Both Freud and Lacan defined the transference as the ego's last stand--its final desperate attempt to keep the truth of the unconscious at bay. Both also viewed the transference as a social phenomenon.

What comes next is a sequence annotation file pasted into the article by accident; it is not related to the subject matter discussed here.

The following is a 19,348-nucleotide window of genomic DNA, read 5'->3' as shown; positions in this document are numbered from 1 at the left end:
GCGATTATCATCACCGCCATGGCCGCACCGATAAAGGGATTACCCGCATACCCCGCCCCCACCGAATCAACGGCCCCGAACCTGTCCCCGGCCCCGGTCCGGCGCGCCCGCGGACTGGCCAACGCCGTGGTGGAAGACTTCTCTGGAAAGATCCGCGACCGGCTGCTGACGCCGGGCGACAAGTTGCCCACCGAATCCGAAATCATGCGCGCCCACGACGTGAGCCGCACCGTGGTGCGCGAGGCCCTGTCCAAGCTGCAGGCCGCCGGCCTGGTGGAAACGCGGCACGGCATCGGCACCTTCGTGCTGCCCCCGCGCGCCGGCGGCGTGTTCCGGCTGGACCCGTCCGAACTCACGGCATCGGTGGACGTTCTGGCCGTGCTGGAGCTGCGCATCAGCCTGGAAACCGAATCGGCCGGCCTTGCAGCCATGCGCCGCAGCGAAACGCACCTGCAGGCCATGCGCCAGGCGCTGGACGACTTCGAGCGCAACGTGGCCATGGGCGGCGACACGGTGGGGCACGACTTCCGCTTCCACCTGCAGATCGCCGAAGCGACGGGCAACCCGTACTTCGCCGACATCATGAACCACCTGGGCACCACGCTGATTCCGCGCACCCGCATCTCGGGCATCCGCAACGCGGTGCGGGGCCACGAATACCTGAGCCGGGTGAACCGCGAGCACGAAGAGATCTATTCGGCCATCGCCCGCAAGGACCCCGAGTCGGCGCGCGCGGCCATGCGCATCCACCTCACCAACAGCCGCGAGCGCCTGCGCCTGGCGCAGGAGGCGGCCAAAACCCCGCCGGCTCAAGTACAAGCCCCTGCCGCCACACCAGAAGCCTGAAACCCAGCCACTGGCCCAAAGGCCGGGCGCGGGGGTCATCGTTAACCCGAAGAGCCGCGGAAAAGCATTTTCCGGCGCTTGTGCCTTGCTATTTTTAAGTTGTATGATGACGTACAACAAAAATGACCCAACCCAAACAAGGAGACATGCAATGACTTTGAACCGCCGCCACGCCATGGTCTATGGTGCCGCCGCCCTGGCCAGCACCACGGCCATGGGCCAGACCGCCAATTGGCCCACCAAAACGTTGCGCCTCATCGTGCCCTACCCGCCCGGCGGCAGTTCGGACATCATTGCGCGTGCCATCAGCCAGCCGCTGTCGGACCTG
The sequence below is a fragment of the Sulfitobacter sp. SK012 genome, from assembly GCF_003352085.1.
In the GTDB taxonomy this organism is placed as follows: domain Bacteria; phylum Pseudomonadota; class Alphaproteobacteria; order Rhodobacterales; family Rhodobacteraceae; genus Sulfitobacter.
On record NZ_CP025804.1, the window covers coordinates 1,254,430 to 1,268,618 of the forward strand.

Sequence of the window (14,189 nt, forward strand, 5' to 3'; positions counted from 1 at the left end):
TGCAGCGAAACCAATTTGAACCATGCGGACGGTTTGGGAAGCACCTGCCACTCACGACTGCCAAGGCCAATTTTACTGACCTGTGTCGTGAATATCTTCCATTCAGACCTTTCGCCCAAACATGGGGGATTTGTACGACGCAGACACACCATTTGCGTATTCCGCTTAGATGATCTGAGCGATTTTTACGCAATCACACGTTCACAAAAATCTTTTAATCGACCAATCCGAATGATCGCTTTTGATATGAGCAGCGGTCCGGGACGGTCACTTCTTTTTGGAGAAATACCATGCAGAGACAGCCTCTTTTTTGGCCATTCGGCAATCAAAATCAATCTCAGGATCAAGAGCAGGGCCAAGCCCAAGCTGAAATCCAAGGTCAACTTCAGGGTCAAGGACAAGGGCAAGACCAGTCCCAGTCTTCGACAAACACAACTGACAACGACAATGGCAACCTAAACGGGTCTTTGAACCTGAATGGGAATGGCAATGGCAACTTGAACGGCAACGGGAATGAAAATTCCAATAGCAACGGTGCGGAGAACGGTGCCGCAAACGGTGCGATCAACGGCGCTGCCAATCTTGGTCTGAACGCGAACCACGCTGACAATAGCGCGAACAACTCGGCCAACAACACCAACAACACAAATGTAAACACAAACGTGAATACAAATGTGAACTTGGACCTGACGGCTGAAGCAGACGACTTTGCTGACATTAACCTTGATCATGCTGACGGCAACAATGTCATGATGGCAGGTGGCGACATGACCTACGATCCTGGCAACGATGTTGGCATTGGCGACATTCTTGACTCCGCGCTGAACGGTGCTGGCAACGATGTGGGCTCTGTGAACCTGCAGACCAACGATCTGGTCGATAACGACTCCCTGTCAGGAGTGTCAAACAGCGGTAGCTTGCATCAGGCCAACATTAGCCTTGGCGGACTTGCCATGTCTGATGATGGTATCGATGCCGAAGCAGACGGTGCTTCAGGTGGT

In The Structures of Love James Penney argues that transference is the concept with which psychoanalysis thinks through the unconscious demands that circumscribe and can sabotage our creative initiatives in the arts and politics. Penney suggests a method of cultural analysis that enables us to identity the transformative potential of genuine artistic and political acts. He stages a dialogue between Lacan's psychoanalysis and the philosophy of Alain Badiou; includes chapters on Frantz Fanon and Jean Genet, Chantal Akerman and Lucien Freud; and explores the aesthetic, political, and ethical consequences of the transference idea, pushing it into exciting new territory.